Hence, this case report insists that a high index of suspicion and knowledge is needed when one evaluates the clinical finding. Henceforth, the future complications and thrombosis can be avoided with the oral anticoagulants and oral prednisolone.

REFERENCES

[1] Levine JS, Branch DW, Rauch J. The antiphospholipid syndrome. N Engl J Med 2002;346(10):752-63.

[2] Devreese K, Peerlinck K, Hoylaerts MF. Thrombotic risk assessment in the antiphospholipid syndrome requires more than the quantification of lupus anticoagulants. Blood 2010;115(4):870-8.

[3] Shrivastava A, Misra R. Apla syndrome: issues and advances. J Indian Rheumatol Assoc 2001:9.

[4] Bruce D, Bateman D, Thomas R. Left ventricular thrombi in a patient with the antiphospholipid syndrome. Br Heart J 1995;74(2):202-3.

[5] O'Neill D, Magaldi J, Dobkins D, et al. Dissolution of intracardiac mass lesions in the primary antiphospholipid antibody syndrome. Arch Intern Med 1995;155(3):325-7.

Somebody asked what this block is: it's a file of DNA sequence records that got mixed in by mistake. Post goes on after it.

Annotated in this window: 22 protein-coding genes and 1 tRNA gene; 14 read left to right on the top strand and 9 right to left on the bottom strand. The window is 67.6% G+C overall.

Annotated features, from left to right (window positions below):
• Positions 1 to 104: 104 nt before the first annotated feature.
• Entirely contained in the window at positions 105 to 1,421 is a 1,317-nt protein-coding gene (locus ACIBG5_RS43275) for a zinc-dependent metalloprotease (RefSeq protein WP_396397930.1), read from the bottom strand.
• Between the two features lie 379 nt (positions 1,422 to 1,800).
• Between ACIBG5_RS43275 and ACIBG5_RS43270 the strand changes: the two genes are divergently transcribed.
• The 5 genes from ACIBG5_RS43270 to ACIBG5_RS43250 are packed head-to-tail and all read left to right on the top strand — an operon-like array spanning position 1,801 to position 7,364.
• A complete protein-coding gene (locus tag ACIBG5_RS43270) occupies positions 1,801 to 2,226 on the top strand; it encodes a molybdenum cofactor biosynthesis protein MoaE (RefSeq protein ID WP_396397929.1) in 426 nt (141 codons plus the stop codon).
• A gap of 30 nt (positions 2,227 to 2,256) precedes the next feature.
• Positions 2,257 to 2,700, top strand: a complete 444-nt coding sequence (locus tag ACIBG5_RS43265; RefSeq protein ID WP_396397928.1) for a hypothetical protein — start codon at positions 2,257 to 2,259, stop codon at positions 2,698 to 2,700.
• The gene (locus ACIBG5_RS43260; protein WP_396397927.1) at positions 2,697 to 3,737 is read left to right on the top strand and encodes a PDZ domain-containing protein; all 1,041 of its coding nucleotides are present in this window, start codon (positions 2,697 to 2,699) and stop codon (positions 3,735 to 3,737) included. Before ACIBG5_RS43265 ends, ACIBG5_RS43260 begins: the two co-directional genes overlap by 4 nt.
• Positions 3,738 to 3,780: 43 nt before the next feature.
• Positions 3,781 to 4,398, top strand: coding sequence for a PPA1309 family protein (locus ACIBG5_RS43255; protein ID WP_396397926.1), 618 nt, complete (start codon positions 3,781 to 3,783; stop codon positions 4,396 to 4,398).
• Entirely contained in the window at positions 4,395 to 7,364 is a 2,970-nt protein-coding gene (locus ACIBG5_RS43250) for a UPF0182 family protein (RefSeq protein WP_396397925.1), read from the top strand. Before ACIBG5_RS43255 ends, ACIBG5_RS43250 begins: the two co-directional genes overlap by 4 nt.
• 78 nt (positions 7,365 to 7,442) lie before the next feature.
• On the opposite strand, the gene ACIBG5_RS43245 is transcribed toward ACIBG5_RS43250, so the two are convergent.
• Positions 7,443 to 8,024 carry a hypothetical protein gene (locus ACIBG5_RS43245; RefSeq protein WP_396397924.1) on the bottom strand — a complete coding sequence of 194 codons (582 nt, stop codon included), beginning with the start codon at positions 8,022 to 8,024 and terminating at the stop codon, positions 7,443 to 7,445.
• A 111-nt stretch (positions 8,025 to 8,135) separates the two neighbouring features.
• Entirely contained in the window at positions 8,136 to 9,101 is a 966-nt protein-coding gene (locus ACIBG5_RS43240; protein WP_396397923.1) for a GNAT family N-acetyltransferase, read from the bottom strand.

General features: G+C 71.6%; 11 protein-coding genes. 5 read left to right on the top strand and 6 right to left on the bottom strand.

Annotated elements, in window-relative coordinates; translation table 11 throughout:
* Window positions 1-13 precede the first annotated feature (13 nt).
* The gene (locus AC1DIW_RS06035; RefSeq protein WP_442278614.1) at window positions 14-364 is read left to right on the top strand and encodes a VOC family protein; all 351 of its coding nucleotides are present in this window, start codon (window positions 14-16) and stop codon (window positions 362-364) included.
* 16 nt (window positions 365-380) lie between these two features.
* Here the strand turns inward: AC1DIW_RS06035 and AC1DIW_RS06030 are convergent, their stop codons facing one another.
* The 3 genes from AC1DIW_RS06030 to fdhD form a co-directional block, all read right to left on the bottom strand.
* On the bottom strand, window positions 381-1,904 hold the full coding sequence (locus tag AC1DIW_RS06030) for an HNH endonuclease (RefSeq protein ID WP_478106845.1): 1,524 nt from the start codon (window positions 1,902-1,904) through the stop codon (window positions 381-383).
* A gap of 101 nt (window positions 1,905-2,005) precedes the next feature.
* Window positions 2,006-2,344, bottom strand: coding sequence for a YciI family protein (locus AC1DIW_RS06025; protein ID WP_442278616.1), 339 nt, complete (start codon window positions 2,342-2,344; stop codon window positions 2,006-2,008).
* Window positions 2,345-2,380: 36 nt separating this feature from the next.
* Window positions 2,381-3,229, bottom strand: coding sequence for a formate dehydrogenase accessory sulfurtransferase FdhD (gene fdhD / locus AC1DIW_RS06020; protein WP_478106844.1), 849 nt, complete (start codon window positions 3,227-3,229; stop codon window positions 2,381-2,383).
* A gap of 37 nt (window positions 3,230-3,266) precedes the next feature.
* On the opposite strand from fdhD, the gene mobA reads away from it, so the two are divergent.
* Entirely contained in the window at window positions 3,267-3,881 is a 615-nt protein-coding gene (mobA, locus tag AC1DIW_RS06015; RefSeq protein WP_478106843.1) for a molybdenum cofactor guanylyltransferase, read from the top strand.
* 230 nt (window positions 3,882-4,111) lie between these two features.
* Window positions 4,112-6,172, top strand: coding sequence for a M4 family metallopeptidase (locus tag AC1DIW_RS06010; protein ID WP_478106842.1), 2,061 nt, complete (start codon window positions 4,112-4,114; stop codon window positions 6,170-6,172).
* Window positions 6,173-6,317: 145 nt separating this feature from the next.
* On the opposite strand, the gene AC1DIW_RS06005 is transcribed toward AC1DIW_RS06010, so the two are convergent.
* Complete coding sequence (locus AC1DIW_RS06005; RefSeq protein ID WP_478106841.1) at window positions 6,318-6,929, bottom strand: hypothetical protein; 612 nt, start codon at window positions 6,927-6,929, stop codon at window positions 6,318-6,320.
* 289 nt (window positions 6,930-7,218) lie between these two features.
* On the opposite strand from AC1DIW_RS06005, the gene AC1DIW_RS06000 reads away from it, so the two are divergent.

[6] Edwards T, Thomas RD, McHugh NJ. Anticardiolipin antibodies in ischaemic heart disease. Lancet 1993;342:989.

[7] Martinez-Rueda JO, Arce-Salinas CA, Kraus A, et al. Factors associated with fetal losses in severe SLE. Lupus 1996;5(2):113-9.

[8] Ferrara DE, Liu X, Espinola RG, et al. Inhibition of the thrombogenic and inflammatory properties of antiphospholipid antibodies by fluvastatin in an in vivo animal model. Arthritis Rheum 2003;48(11):3272-9.

[9] Edwards CJ, Hughes GR. Hughes syndrome (the antiphospholipid syndrome): 25 years old. Mod Rheumatol 2008;18(2):119-24.

Varun R (1), Pragathee S (2)

(1) Assistant Professor, Department of Anaesthesiology and Critical Care, KMCH, Coimbatore.

(2) Postgraduate Student, Department of Anaesthesiology, Saveetha Medical College and Hospital, Chennai.

Financial or Other, Competing Interest: None.

Submission 22-02-2017, Peer Review 06-03-2017, Acceptance 09-03-2017, Published 16-03-2017.

Corresponding Author:

Dr. Pragathee S, #62, Judicial Colony, Chithode-638102, Erode.

E-mail: spragatheembbs@gmail.com

DOI: 10.14260/jemds/2017/400

Caption: Figure 1. Shows the Cyanosis of Right Hand with Vitiligo

Caption: Figure 2. ABG Report on the Left from Right Radial Artery; on the Right from Left Radial Artery

Caption: Figure 3. Shows Right Hand Cyanosis Disappeared after 3 days of Treatment
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Title Annotation:Case Report
Author:Varun, R.; Pragathee, S.
Publication:Journal of Evolution of Medical and Dental Sciences
Article Type:Case study
Date:Mar 16, 2017
Words:1784